As my landscape paintings have continued to develop, I've found myself searching for even greater clarity in each composition I undertake.  Over the last few years I've spent more time simply looking at everything around me, and when an idea forms I begin to look for something very specific that I can then capture and transform into the vision I have already in my mind.  I've been looking for ways to get to the essence of each landscape, a search for a singularity, so to speak, that communicates my vision in the most unfiltered way possible. 

    The priority for me has always been the creation of a convincing illusion that makes my visual point, and the source material (often from multiple views and vantage points) is always subordinated to the necessities of that vision.  Each painting is the result of a process of modification and distillation.  The significance is that all of my paintings are based on an idea derived from direct experience and are attempts to create a painterly, personal equivalent for the immediate visual world.

    I want the viewer to have an emotional reaction to my work, so that even without any implied narrative, a relationship with the landscape is created. It is usually the quality of light or the time of day that most people respond to, even if the location is unfamiliar. I also hope that the underlying abstract structure of the physical world, in addition to the illusion of reality in painting it, is something I can make clear.

   Portraiture has always held a particular fascination for me.  However, I don't mean the meat-and-potatoes portraiture typified by so many of today's professional portrait painters, who must, by necessity, flatter their sitters and follow stylistic trends currently in fashion.  Rather, I've always been attracted to those artists who have relentlessly and vigorously explored the singular physiognomy and psychology of their sitters, without being overly concerned with pleasing their models.  In the works of Velasquez, Rembrandt, Goya, Ingres, Degas, Eakins, Egon Schiele, Lucien Freud, and recently ( in an apologetically very short list), artists as disparate as Jenny Saville, Jacob Collins, Bo Bartlett, Chuck Close, Alyssa Monks, Jeremy Lipking and so many others in an upswing of interest, portraiture lays claim to the highest of artistic accomplishments and becomes both the greatest and humblest form of human empathy imaginable. 

Some quotations

for thought:

   "A true account of the actual is the rarest poetry, for common sense always takes a hasty and superficial view."                                                                                                                   Henry David Thoreau                                                                             

      "A work of art does not appeal to the intellect.  It does not appeal to the moral sense.  Its aim is not to instruct, not to edify, but to awaken an emotion."

" Every artist who, without reference to external circumstances, aims to represent the ideas and emotions which come to him when he is in the presence of nature, is in process of his own spiritual development…"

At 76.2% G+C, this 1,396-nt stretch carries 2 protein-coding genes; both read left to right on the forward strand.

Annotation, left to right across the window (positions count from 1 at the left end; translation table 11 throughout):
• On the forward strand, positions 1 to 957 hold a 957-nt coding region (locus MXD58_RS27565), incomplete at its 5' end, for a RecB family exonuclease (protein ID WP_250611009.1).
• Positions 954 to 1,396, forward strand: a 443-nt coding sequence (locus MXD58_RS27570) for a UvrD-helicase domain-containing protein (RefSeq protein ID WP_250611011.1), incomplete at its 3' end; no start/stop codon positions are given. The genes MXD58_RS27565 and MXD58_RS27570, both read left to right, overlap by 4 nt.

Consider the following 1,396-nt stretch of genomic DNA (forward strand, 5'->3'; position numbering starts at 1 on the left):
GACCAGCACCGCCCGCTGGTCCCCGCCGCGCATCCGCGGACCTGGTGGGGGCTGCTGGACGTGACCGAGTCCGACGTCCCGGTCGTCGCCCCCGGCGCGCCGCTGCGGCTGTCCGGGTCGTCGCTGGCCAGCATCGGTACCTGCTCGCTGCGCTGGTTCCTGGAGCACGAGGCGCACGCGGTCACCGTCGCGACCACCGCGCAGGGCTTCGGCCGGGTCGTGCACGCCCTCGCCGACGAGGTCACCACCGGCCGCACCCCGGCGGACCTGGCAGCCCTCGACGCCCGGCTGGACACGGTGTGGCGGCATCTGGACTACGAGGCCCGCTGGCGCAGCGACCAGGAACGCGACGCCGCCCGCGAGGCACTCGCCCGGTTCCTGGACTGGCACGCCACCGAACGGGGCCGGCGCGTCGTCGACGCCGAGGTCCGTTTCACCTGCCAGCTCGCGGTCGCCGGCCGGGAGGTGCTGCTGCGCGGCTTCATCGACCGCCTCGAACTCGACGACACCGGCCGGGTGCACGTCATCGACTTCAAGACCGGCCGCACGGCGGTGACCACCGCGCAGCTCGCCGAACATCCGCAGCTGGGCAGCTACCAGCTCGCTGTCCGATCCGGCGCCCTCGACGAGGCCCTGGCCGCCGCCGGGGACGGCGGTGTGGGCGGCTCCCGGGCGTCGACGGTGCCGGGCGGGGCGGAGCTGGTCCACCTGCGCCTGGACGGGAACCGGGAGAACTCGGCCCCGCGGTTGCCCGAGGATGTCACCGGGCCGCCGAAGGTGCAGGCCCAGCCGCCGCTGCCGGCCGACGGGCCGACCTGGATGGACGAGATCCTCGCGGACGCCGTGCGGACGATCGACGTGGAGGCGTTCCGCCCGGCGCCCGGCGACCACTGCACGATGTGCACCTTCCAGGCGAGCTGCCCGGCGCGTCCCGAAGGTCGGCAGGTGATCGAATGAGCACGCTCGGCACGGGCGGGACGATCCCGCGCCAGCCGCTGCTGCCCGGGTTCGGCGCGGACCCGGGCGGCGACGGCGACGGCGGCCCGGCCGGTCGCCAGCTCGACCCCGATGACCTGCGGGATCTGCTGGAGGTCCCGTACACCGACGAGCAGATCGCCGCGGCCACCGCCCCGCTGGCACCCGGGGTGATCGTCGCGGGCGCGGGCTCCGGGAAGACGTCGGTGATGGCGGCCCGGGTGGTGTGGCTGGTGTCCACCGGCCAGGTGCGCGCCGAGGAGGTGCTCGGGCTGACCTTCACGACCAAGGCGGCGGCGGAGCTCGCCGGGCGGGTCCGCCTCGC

George Inness                                                                     

   "My aim in painting is always, using nature as the medium, to try to project upon my canvas my most intimate reaction to the subject matter as it appears when I like it most; when the facts are given unity by my interests and prejudices.  Why I select certain subjects rather than others, I do not exactly know, unless it is that I believe them to be the best mediums for a synthesis of my inner experience."     Edward Hopper

   "Art is not only a form of action, it is a form of social action. For art is a type of communication, and when it enters the environment it produces its effects just as any other form of action does."     Mark Rothko

   "The key to the creative type is that he is separated out of the common pool of shared meanings.  There is something in his life experience that makes him take in the world as a problem; as a result he has to make personal sense out of it.  This holds true for all creative people to a greater or lesser extent, but it is especially obvious with the artist."                                           

   Ernest Becker ("The Denial of Death")

   "In the end we shall have had enough of cynicism and skepticism and humbug, and we shall want to live more musically.  How will that come about, and what will we really find?  It would be interesting to be able to prophesy, but it is even better to be able to feel that kind of foreshadowing, instead of seeing absolutely nothing in the future beyond the disasters that are all the same bound to strike the modern world and civilization like terrible lightning, through a revolution or a war, or the bankruptcy of worm-eaten states. 

    If we study Japanese art, we see a man who is undoubtedly wise, philosophic and intelligent, who spends his time doing what?  In studying the distance between the earth and the moon?  No.  In studying Bismark's policy?  No.  He studies a single blade of grass."                                 

Vincent Van Gogh